Unspeakable Crime: The Killing of Jessica Chambers is not only about the killing of Jessica Chambers, but about how her brutal murder — indeed unspeakable in its violence and cruelty – brought national attention and tore apart a small Mississippi town of just over 500 people.
Jessica was 19 years old when volunteer firefighters found the blonde, blue-eyed former cheerleader walking “like a zombie” away from her car, which was engulfed in flames — and Jessica’s body was nearly fully covered in burns. In courtroom footage, a traumatized volunteer described her flaxen hair as standing on end, “fried like it had been stuck in a light socket.”
She was still alive when first responders found her that December night in 2014. Asked who had done this to her, multiple first responders testified that Jessica said it was “Eric,” or maybe “Derek.”
In the documentary series, which premieres on September 15th on Oxygen, Major Barry Thompson with the Panola County Sheriff’s Office says that investigators tracked down everyone named Eric or Derek in Panola County, interviewing all of them. But they could not connect any of them to the murder. It would be over a year before there was an arrest: Quinton Tellis, a black man, now 29, was charged with capital murder in February 2016.
At the time, neither of Jessica’s parents, who are divorced but live on the same street, had heard of Tellis. Jessica had another boyfriend at the time, and the police investigation revealed that she and Tellis had only known each other for a few weeks before she died. In his initial police interviews, Tellis, admitted to seeing Jessica the morning of her death, but insisted he wasn’t with her that night. Cell phone tower records would tell a different story, according to the district attorney.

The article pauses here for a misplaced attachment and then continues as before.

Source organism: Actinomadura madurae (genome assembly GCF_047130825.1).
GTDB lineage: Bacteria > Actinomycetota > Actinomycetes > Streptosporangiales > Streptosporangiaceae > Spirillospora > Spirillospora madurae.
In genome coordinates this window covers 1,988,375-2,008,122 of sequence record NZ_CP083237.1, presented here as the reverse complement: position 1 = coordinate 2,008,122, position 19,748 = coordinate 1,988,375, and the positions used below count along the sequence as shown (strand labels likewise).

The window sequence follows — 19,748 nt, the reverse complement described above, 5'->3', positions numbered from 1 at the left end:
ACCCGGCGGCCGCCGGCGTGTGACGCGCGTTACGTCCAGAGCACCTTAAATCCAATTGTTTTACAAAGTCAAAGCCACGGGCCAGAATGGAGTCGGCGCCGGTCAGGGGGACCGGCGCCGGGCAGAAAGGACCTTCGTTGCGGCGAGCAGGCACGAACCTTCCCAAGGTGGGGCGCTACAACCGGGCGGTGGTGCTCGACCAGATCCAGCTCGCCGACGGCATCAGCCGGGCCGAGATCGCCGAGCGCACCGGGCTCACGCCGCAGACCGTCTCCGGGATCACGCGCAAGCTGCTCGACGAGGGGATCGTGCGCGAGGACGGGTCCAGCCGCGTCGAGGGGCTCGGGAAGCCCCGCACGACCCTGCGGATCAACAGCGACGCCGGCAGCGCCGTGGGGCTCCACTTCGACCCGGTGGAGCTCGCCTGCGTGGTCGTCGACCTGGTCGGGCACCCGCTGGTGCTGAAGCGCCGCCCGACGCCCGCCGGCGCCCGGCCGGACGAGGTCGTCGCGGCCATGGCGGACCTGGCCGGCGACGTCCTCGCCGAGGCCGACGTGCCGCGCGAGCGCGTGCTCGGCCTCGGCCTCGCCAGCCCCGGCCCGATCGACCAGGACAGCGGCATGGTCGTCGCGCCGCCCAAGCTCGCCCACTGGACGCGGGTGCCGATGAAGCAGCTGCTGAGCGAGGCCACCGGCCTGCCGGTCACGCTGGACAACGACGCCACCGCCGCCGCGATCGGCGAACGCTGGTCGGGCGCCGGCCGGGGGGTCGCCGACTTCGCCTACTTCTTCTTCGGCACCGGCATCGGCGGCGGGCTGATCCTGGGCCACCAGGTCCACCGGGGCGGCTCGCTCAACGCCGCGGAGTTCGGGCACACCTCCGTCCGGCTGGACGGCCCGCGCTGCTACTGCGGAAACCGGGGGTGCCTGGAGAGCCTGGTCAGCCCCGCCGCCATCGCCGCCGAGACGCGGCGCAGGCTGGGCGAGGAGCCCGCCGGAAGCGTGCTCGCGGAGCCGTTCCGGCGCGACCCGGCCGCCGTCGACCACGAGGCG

But as District Attorney John Champion explains in the premiere episode of Unspeakable Crime: The Killing of Jessica Chambers, investigators only revisited cell phone records after other investigative tactics had been exhausted. In addition to interviewing and confirming the alibis of every Eric or Derek in a wide area, the multiple agencies cooperating on the investigation offered a reward for tips that grew over time to a nearly staggering $54,000. In a town as small, and as poor, as Courtland, Mississippi, it would seem that such a sum would be enough to beckon someone with potential information to come forward.
But no one said a word.
“The reward got us absolutely nowhere,” D.A. Champion says in Unspeakable Crime: The Killing of Jessica Chambers.
Did this mean that no one had any information to share? Or that they were too scared to share it?
A 2015 Buzzfeed investigative report, the inspiration for the docuseries, showed how Jessica’s murder became an obsession for online sleuths all over the country. Jessica’s history of interracial dating was viewed as a possible factor in her killing. Some internet sleuths theorized that her death was gang-related. Others believed it was connected to the local drug trade.
CrimeOnline spoke with Theresa Apel, a reporter for the Clarion-Ledger who has been working on Jessica’s case since the beginning, about the impact national attention had on the town.
“The social media uprising was among people who are not from here, and don’t know anything about Mississippi,” Apel said. The internet sleuths “were pulling up anyone they could find dirt on.”
“What that does to the town … .everyone is watching their back.”
These unsubstantiated theories and accusations may have derailed the investigation in the early stages, diverting attention and energy away from more credible leads. It wasn’t until months later that police found evidence in the cell phone data that led to Tellis’ arrest.
Tellis’ family steadfastly believes in his innocence, and have accused law enforcement of caving into pressure to pin the crime on someone.
Since Tellis’ arrest, prosecutors have continued to build their case against him, even after his first murder trial ended with a deadlocked jury and a mistrial. Tellis’ attorney’s continue to prepare his defense.
Tellis’ second murder trial is set to begin on September 24.
Episode 1 of Unspeakable Crime: The Killing of Jessica Chambers premieres on September 15th at 7pm ET, only on Oxygen.